This week’s Vivendi Seve Trophy has done much to remember arguably the greatest European Tour player ever. However, it doesn’t go far enough.
Severiano Ballesteros needs a lasting tribute.
There are some great players competing in this week’s Vivendi Trophy in Paris; Darren Clarke, Thomas Bjorn, Lee Westwood, Miguel Angel Jimenez and Ian Poulter are among the star attractions. However, it’s not exactly the crème de la crème of European golf. Among the absentees: Rory McIlroy, Luke Donald, Martin Kaymer, Sergio Garcia, Paul Casey, Graeme McDowell, Martin Laird, Robert Karlsson and Padraig Harrington.
Some of the above are competing in the BMW Championship on the PGA Tour. Others can’t squeeze the Seve event into a busy schedule.
Therein lies one of the problems with naming a tournament after a player. Sometimes, the event gets lost in the never-ending carousel of professional golf, when one tournament seems to blend into another. Byron Nelson was one of the greatest players ever, but take a look at the annual entry list for the PGA Tour event named after him and it hardly pays justice to Nelson’s achievements.
The other problem with naming a tournament after a great player is there is no guarantee it will last. Sponsors come and go. There’s nothing to stop Vivendi from spending its money elsewhere. It may have a look at its investment and decide it isn’t getting value for its money, especially if there is a struggle to attract the top stars.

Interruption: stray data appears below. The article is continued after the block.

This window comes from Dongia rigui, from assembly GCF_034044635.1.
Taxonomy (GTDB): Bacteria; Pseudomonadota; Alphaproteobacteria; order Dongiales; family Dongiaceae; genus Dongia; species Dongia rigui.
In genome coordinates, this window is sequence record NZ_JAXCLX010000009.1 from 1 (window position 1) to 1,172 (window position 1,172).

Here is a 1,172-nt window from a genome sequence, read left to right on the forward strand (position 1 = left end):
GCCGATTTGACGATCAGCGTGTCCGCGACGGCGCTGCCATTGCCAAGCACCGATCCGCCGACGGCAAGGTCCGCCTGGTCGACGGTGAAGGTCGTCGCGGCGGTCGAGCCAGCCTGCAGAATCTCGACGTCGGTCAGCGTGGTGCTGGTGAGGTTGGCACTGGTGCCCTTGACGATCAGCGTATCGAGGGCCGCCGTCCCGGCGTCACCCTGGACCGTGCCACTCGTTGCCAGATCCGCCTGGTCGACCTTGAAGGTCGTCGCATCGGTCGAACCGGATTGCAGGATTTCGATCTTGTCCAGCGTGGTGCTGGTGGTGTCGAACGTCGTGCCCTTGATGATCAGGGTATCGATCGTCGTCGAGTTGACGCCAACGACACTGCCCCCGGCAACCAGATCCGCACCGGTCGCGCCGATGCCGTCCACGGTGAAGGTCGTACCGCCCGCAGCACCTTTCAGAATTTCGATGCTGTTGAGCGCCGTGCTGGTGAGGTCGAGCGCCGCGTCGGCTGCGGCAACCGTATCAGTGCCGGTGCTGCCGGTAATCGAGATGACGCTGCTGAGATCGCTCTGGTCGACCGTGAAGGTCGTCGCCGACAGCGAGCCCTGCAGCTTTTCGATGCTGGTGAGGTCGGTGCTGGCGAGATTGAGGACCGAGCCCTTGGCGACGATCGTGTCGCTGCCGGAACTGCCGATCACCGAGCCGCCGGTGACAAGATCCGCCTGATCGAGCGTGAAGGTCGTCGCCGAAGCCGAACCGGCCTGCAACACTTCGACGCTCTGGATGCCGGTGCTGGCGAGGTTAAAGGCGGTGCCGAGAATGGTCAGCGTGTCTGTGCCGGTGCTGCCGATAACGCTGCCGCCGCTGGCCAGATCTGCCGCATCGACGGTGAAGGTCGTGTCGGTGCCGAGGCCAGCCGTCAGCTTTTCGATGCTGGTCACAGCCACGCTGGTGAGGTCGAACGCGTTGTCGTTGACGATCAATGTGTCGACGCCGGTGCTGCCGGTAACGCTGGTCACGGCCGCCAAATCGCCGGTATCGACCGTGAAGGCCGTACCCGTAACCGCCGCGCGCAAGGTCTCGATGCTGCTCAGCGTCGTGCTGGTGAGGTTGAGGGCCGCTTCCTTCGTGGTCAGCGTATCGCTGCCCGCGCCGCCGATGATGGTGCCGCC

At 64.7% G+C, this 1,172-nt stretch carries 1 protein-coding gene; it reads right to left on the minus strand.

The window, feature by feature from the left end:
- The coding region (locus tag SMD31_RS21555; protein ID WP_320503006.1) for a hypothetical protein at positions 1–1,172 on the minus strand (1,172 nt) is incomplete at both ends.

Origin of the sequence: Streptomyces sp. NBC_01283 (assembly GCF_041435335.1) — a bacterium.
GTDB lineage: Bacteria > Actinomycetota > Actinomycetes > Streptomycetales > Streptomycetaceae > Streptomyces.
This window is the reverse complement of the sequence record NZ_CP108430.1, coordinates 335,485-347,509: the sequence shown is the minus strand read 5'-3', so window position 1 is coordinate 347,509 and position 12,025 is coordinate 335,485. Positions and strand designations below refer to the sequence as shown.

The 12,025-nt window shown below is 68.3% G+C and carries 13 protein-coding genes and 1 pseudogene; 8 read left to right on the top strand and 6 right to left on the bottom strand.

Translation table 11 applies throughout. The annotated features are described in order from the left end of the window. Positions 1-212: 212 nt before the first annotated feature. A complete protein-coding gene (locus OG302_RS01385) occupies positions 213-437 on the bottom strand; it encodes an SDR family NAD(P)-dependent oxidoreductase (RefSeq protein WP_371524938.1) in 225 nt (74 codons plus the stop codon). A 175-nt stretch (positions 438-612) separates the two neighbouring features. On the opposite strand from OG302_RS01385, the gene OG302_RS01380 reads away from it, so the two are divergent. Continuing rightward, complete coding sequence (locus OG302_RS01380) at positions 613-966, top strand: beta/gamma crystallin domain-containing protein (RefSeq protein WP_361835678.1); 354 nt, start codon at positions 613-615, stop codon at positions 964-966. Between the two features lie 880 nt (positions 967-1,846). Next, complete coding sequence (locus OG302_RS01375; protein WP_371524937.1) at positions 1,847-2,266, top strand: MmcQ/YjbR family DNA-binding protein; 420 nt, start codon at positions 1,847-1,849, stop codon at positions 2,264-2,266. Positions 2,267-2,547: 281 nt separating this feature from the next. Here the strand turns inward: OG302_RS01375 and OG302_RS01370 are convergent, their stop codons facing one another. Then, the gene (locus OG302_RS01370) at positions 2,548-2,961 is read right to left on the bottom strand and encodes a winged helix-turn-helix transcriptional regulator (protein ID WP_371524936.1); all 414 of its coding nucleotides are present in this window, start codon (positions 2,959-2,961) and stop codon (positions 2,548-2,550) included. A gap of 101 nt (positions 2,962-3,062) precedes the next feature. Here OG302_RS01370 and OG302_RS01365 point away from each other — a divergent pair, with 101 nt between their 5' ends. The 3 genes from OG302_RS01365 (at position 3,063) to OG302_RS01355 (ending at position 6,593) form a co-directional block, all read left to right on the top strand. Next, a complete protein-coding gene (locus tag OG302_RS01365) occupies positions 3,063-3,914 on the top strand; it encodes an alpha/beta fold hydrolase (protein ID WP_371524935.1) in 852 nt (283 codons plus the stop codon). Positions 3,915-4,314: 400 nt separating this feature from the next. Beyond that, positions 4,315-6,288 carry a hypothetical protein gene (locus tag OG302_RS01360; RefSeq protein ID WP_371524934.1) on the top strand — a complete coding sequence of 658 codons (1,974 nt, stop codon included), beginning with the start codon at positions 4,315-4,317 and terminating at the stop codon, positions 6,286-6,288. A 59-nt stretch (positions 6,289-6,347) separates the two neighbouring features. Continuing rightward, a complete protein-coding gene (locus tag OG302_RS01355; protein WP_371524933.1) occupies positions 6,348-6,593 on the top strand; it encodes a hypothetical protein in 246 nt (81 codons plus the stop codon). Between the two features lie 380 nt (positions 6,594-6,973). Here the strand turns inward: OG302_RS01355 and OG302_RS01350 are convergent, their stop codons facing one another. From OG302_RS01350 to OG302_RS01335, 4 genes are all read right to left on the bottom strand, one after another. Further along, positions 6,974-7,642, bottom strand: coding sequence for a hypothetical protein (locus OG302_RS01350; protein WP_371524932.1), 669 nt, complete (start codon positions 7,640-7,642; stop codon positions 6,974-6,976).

There are examples of tournaments named after players that no longer exist. The Sarazen World Open springs to mind, and so does the Greg Norman Holden International.
The European Tour needs to find a more fitting tribute to the man who helped make the European Tour what it is today. Players wouldn’t be earning the vast sums of money if not for Seve making the game sexy in the late 1970s and early ’80s.
Seve’s charisma and movie-star good looks, coupled with the exciting way he played the game, brought sponsors to the European table. Former executive director Ken Schofield found his job far easier once the Spaniard announced himself to the world by finishing second in the 1976 Open Championship at Royal Birkdale.
The European Tour needs a permanent honor to the great man. Various ideas have been discussed, such as naming an award after him, but the one nearly everyone agrees on is placing his image on the European Tour logo.
The image of Harry Vardon currently adorns the European Tour logo. The Vardon Trophy is awarded annually to the winner of the Order of Merit, hence the logic behind using the six-time Open winner’s image.
However, a quintessential English golfer in a flat cap from the early 19th century doesn’t exactly represent the European Tour’s cosmopolitan image. Let Vardon’s name remain associated with the leading money winner, but replace him on the logo with Seve’s image.
Ballesteros’ celebration upon holing the winning putt in the 1984 Open Championship would be a more modern image befitting modern European golf. It also would be a fitting tribute to Seve’s greatness.